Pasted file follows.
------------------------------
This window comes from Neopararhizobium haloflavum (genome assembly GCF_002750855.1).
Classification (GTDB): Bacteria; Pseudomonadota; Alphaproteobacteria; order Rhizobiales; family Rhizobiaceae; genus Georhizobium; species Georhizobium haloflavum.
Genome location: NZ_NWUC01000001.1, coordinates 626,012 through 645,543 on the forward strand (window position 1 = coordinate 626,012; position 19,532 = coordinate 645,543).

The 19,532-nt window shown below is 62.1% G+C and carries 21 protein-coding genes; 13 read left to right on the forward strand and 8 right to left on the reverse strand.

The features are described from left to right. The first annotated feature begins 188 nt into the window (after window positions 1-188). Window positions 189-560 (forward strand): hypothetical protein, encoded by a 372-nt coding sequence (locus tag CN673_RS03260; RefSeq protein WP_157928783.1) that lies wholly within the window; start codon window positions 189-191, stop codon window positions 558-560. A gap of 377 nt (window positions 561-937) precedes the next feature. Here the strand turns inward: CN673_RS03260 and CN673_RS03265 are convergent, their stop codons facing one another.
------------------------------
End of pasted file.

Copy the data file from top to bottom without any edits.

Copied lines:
This window comes from Neopararhizobium haloflavum (genome assembly GCF_002750855.1).
Classification (GTDB): Bacteria; Pseudomonadota; Alphaproteobacteria; order Rhizobiales; family Rhizobiaceae; genus Georhizobium; species Georhizobium haloflavum.
Genome location: NZ_NWUC01000001.1, coordinates 626,012 through 645,543 on the forward strand (window position 1 = coordinate 626,012; position 19,532 = coordinate 645,543).

The 19,532-nt window shown below is 62.1% G+C and carries 21 protein-coding genes; 13 read left to right on the forward strand and 8 right to left on the reverse strand.

The features are described from left to right. The first annotated feature begins 188 nt into the window (after window positions 1-188). Window positions 189-560 (forward strand): hypothetical protein, encoded by a 372-nt coding sequence (locus tag CN673_RS03260; RefSeq protein WP_157928783.1) that lies wholly within the window; start codon window positions 189-191, stop codon window positions 558-560. A gap of 377 nt (window positions 561-937) precedes the next feature. Here the strand turns inward: CN673_RS03260 and CN673_RS03265 are convergent, their stop codons facing one another.